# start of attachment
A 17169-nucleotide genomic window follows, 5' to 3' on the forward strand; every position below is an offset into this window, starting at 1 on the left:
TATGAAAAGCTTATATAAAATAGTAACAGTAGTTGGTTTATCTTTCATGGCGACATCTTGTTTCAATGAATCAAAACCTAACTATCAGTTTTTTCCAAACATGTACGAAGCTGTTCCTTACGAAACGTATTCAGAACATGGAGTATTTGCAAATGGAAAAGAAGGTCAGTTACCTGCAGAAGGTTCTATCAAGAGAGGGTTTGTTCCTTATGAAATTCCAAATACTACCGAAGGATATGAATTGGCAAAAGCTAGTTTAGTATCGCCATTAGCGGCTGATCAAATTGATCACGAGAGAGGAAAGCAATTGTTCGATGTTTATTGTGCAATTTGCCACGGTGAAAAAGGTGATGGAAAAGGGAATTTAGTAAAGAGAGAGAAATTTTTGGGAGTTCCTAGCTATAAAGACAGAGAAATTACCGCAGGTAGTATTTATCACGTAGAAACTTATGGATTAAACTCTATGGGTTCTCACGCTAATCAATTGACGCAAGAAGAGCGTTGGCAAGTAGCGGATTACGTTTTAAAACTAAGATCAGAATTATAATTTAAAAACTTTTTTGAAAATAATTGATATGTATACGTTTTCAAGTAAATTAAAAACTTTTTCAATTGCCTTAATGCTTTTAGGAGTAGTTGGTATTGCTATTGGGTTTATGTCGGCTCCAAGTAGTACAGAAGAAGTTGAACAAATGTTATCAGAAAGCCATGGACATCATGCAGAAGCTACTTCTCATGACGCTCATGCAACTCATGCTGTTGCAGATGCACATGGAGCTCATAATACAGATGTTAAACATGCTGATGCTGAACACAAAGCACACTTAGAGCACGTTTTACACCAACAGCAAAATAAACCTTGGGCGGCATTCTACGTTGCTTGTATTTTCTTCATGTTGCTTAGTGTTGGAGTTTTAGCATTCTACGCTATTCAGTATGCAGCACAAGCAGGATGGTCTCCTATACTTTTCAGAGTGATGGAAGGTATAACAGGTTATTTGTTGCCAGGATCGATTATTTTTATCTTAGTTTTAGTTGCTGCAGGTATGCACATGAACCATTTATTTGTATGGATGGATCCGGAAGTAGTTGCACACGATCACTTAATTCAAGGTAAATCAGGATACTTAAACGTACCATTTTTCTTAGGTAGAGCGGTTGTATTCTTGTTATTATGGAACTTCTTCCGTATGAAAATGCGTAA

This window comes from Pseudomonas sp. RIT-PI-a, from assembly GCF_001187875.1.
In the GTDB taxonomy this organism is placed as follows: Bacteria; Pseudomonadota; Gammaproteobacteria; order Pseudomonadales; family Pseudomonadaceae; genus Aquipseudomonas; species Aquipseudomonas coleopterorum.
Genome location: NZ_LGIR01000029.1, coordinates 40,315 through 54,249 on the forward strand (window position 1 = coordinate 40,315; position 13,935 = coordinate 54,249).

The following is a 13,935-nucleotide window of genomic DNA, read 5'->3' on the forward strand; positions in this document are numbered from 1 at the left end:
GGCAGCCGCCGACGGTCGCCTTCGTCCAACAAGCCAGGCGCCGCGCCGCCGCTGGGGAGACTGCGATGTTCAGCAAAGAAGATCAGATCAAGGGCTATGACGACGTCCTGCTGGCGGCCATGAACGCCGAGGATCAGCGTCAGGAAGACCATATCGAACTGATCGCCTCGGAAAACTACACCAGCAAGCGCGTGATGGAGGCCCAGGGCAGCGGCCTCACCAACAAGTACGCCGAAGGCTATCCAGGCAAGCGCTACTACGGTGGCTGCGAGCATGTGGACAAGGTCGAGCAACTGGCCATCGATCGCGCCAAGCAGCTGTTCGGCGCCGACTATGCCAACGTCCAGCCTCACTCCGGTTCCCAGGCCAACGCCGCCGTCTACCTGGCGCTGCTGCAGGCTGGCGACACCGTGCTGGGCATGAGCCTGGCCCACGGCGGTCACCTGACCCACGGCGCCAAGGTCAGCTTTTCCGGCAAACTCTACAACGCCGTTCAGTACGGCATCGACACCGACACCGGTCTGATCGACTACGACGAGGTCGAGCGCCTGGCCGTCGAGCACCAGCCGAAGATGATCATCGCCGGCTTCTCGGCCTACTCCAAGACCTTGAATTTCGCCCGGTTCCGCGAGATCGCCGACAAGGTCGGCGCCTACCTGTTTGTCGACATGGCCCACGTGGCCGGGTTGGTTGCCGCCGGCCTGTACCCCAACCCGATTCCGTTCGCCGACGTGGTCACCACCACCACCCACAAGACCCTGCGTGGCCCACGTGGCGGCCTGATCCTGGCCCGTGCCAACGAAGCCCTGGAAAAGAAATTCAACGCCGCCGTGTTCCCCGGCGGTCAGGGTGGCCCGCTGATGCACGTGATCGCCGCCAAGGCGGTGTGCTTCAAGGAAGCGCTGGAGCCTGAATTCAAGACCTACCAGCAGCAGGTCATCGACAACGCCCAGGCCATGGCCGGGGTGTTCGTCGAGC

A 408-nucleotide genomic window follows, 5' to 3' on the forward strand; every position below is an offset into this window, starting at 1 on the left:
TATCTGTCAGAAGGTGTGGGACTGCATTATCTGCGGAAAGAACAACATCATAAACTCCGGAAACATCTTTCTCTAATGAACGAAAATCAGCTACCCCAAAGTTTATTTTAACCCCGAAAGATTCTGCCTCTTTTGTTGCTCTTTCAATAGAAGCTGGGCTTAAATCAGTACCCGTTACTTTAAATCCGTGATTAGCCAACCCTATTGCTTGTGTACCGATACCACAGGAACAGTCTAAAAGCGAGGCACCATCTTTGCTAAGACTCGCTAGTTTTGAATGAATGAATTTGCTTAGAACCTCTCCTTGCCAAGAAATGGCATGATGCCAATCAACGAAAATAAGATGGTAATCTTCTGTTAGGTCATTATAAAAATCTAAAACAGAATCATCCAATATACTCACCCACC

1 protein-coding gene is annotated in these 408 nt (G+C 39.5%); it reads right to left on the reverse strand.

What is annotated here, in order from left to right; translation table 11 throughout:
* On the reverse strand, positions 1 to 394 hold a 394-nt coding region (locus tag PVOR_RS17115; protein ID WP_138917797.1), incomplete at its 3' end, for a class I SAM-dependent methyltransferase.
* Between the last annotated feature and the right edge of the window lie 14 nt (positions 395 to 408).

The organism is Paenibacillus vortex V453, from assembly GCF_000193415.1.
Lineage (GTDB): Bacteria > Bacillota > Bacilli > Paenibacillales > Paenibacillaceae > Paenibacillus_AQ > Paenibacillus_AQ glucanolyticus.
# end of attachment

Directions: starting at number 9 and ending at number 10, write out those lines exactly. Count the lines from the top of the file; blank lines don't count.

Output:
TATCTGTCAGAAGGTGTGGGACTGCATTATCTGCGGAAAGAACAACATCATAAACTCCGGAAACATCTTTCTCTAATGAACGAAAATCAGCTACCCCAAAGTTTATTTTAACCCCGAAAGATTCTGCCTCTTTTGTTGCTCTTTCAATAGAAGCTGGGCTTAAATCAGTACCCGTTACTTTAAATCCGTGATTAGCCAACCCTATTGCTTGTGTACCGATACCACAGGAACAGTCTAAAAGCGAGGCACCATCTTTGCTAAGACTCGCTAGTTTTGAATGAATGAATTTGCTTAGAACCTCTCCTTGCCAAGAAATGGCATGATGCCAATCAACGAAAATAAGATGGTAATCTTCTGTTAGGTCATTATAAAAATCTAAAACAGAATCATCCAATATACTCACCCACC

1 protein-coding gene is annotated in these 408 nt (G+C 39.5%); it reads right to left on the reverse strand.